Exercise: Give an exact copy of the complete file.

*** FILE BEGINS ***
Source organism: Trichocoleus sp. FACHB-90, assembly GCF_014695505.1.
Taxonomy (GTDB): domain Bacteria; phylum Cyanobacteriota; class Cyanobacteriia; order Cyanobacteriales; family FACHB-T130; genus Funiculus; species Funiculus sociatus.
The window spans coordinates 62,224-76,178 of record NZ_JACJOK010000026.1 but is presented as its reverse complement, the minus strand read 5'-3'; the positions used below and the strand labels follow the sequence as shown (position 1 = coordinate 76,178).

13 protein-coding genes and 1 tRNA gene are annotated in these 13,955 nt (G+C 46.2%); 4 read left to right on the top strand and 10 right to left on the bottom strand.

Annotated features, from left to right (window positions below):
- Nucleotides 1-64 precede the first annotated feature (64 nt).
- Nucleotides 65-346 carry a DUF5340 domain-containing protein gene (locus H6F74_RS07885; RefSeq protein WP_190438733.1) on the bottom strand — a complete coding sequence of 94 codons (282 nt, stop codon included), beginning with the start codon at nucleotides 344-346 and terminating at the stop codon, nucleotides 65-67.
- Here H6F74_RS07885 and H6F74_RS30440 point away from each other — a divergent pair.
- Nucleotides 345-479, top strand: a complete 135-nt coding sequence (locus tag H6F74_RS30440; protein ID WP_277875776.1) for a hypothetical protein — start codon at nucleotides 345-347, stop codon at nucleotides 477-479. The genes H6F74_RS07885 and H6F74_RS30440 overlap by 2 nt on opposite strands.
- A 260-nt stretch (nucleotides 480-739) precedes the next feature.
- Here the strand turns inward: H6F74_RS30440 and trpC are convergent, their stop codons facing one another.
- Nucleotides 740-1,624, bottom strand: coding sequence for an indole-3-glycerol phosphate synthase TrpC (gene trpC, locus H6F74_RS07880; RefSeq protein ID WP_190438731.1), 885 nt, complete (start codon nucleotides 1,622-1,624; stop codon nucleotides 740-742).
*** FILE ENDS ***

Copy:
Source organism: Trichocoleus sp. FACHB-90, assembly GCF_014695505.1.
Taxonomy (GTDB): domain Bacteria; phylum Cyanobacteriota; class Cyanobacteriia; order Cyanobacteriales; family FACHB-T130; genus Funiculus; species Funiculus sociatus.
The window spans coordinates 62,224-76,178 of record NZ_JACJOK010000026.1 but is presented as its reverse complement, the minus strand read 5'-3'; the positions used below and the strand labels follow the sequence as shown (position 1 = coordinate 76,178).

13 protein-coding genes and 1 tRNA gene are annotated in these 13,955 nt (G+C 46.2%); 4 read left to right on the top strand and 10 right to left on the bottom strand.

Annotated features, from left to right (window positions below):
- Nucleotides 1-64 precede the first annotated feature (64 nt).
- Nucleotides 65-346 carry a DUF5340 domain-containing protein gene (locus H6F74_RS07885; RefSeq protein WP_190438733.1) on the bottom strand — a complete coding sequence of 94 codons (282 nt, stop codon included), beginning with the start codon at nucleotides 344-346 and terminating at the stop codon, nucleotides 65-67.
- Here H6F74_RS07885 and H6F74_RS30440 point away from each other — a divergent pair.
- Nucleotides 345-479, top strand: a complete 135-nt coding sequence (locus tag H6F74_RS30440; protein ID WP_277875776.1) for a hypothetical protein — start codon at nucleotides 345-347, stop codon at nucleotides 477-479. The genes H6F74_RS07885 and H6F74_RS30440 overlap by 2 nt on opposite strands.
- A 260-nt stretch (nucleotides 480-739) precedes the next feature.
- Here the strand turns inward: H6F74_RS30440 and trpC are convergent, their stop codons facing one another.
- Nucleotides 740-1,624, bottom strand: coding sequence for an indole-3-glycerol phosphate synthase TrpC (gene trpC, locus H6F74_RS07880; RefSeq protein ID WP_190438731.1), 885 nt, complete (start codon nucleotides 1,622-1,624; stop codon nucleotides 740-742).